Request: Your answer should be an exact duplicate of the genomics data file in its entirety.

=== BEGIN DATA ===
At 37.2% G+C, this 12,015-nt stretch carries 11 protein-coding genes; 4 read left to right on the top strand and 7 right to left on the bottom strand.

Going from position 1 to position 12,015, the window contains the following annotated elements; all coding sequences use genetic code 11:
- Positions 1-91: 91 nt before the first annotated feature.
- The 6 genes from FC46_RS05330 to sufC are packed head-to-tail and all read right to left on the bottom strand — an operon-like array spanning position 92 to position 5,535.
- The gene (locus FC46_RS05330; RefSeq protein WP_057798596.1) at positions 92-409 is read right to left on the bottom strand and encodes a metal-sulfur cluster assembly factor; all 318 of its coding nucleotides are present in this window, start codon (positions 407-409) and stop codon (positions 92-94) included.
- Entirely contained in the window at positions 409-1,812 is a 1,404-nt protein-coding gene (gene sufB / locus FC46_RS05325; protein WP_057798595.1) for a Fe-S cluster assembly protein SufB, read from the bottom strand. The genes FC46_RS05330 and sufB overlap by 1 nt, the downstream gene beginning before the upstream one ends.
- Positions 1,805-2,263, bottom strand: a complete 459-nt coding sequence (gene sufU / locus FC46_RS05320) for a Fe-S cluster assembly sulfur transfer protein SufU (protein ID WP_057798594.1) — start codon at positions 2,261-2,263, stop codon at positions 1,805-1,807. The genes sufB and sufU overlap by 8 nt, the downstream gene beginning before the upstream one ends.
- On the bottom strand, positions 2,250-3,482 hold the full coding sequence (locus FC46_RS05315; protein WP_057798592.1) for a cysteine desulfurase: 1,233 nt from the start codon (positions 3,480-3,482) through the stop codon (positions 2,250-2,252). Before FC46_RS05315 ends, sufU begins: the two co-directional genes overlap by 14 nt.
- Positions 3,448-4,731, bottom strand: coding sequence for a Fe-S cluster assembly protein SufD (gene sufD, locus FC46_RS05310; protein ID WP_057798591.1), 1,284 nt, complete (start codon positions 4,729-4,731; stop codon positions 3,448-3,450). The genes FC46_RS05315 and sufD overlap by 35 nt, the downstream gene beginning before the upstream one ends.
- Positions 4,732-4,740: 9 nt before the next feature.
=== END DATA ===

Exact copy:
At 37.2% G+C, this 12,015-nt stretch carries 11 protein-coding genes; 4 read left to right on the top strand and 7 right to left on the bottom strand.

Going from position 1 to position 12,015, the window contains the following annotated elements; all coding sequences use genetic code 11:
- Positions 1-91: 91 nt before the first annotated feature.
- The 6 genes from FC46_RS05330 to sufC are packed head-to-tail and all read right to left on the bottom strand — an operon-like array spanning position 92 to position 5,535.
- The gene (locus FC46_RS05330; RefSeq protein WP_057798596.1) at positions 92-409 is read right to left on the bottom strand and encodes a metal-sulfur cluster assembly factor; all 318 of its coding nucleotides are present in this window, start codon (positions 407-409) and stop codon (positions 92-94) included.
- Entirely contained in the window at positions 409-1,812 is a 1,404-nt protein-coding gene (gene sufB / locus FC46_RS05325; protein WP_057798595.1) for a Fe-S cluster assembly protein SufB, read from the bottom strand. The genes FC46_RS05330 and sufB overlap by 1 nt, the downstream gene beginning before the upstream one ends.
- Positions 1,805-2,263, bottom strand: a complete 459-nt coding sequence (gene sufU / locus FC46_RS05320) for a Fe-S cluster assembly sulfur transfer protein SufU (protein ID WP_057798594.1) — start codon at positions 2,261-2,263, stop codon at positions 1,805-1,807. The genes sufB and sufU overlap by 8 nt, the downstream gene beginning before the upstream one ends.
- On the bottom strand, positions 2,250-3,482 hold the full coding sequence (locus FC46_RS05315; protein WP_057798592.1) for a cysteine desulfurase: 1,233 nt from the start codon (positions 3,480-3,482) through the stop codon (positions 2,250-2,252). Before FC46_RS05315 ends, sufU begins: the two co-directional genes overlap by 14 nt.
- Positions 3,448-4,731, bottom strand: coding sequence for a Fe-S cluster assembly protein SufD (gene sufD, locus FC46_RS05310; protein ID WP_057798591.1), 1,284 nt, complete (start codon positions 4,729-4,731; stop codon positions 3,448-3,450). The genes FC46_RS05315 and sufD overlap by 35 nt, the downstream gene beginning before the upstream one ends.
- Positions 4,732-4,740: 9 nt before the next feature.